Floating Viennese Patisserie
The French tell us that they have the best food in the world. The Italians say the French learnt from them. The Germans have, in my opinion, some totally underestimated dishes; and we all remember the delights of paella in sunny Spain. But when it comes to cake-and-café culture then you can’t beat Austria and Hungary and Esterházy Torta.
In truth, much of Austrian patisserie originated in Hungary but they were partners in the Austro-Hungarian Empire so there was plenty of cultural and culinary cross-fertilisation. AmaWaterways offers river cruises where one is able to enjoy the finest and most iconic of cakes both on-board and in those romantic capital cities of Vienna and Budapest. Vienna is a sophisticated city. High-end international boutiques, galleries and design outlets line the streets, as well as cafés which remind one of gentler times. A food-lover’s sweet dream.
Temptations of the lands through which we floated
AmaWaterways has a modern fleet of river cruisers and we enjoyed a stay on AmaViola. I am a travel writer, so I appreciated the opportunity to visit those cities along the banks of the Danube. I am a food writer so I eagerly anticipated some fine dishes along the way and I wasn’t disappointed. Breakfast was welcomed heartily; morning coffee was the occasion for cookie sampling; lunch was always a tapestry of colour and good taste; every dinner was worthy. But before dinner there was afternoon tea (or coffee). A nice cuppa was always accompanied by cakes which reflected the temptations of the lands through which we floated.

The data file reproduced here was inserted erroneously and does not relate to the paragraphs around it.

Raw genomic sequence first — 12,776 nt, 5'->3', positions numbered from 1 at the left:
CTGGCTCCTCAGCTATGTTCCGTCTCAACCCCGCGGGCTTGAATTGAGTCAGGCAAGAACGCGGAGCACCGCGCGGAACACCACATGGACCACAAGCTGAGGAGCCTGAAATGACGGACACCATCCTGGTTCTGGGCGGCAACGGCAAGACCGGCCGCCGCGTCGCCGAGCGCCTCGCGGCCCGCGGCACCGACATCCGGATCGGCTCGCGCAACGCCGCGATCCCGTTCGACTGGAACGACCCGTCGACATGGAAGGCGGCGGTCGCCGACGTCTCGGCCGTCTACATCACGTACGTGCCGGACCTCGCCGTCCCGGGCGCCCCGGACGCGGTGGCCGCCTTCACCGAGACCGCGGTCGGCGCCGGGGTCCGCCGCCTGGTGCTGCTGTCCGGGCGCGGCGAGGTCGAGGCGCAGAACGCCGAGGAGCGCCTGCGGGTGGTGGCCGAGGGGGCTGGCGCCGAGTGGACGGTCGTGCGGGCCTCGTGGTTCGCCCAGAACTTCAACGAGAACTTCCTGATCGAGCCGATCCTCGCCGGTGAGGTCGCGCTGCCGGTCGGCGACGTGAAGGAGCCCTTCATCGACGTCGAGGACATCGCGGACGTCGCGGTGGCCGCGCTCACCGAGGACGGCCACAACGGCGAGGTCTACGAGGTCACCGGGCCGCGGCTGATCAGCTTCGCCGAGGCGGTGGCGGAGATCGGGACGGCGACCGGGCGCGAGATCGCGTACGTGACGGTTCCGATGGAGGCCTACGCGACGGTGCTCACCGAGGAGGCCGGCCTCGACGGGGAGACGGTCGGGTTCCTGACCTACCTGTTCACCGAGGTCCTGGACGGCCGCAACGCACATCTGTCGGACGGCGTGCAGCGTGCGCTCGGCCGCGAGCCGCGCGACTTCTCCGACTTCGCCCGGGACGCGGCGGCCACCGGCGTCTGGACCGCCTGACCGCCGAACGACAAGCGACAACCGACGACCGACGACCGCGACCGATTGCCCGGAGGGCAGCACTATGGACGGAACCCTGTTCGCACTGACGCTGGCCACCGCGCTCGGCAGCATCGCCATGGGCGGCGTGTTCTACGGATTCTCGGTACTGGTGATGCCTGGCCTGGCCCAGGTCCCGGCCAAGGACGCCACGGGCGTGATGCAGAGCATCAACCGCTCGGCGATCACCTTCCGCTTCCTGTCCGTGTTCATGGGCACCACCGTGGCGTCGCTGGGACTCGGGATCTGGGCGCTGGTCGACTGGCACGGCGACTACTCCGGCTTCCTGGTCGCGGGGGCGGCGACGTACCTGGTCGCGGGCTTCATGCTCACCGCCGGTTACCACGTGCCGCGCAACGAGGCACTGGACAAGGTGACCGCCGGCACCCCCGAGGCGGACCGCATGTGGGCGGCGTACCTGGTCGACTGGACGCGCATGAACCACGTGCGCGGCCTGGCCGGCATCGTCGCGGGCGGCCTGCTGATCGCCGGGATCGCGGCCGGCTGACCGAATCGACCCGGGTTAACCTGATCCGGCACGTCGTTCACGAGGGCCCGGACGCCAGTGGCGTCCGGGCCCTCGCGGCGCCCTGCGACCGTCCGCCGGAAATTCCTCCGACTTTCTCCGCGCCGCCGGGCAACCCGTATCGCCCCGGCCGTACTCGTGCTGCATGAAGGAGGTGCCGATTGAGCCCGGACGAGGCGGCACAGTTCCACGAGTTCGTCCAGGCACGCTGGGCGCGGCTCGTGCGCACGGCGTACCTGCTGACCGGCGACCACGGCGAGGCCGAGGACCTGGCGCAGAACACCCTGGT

There are a couple of memorable cakes to try ashore in Vienna. Sachertorte is perhaps the most celebrated cake in the city. You can eat it in cafés or purchase for travel as a gastronomic souvenir. It’s a dark chocolate cake with a mirror glaze. It’s delicious, rich and refined, and exemplifies all that is Viennese café culture. This would traditionally be taken with cup of coffee. It’s said that coffee was discovered here after the Turkish Siege of Vienna in 1683, when the retreating army left bags of those beans. Wiener Melange or Viennese Blend is black coffee with steamed milk, and perfect for chilly afternoons.
Buttercream flavoured with cognac
Esterházy Torta is a round Hungarian cake or torta and can be enjoyed on AmaViola or in one of the numerous aforementioned cafés in Vienna. It’s named after Prince Paul III Anton Esterházy de Galántha (1786–1866), a member of the celebrated Esterházy family and diplomat of the Austrian Empire. A Budapest patissier invented it in the late 19th century; it consists of buttercream flavoured with cognac or vanilla, sandwiched between five layers of almond meringue. The cake is finished with a fondant glaze and decorated with a chocolate pattern. In Hungary they often replace the almonds with walnuts. Esterházy Schnitten is much the same confection but made in a square shape.
The AmaViola chefs offered whole gateaux, small cakes and tray-bakes, tarts, cheesecakes and sponges. Esterházy torta was just one of the items on their extensive sweet repertoire. Chocolate lovers were never forgotten, with chocolate brownies, cookies or muffins on hand for those craving a choc-laced treat. This is international patisserie equal to that found in many celebrated cafés.
Note: AmaWaterways cruises offer included excursions to all cities visited in the itinerary. They provide guided tours and plenty of time to explore independently.
Travel review by Chrissie Walker © 2018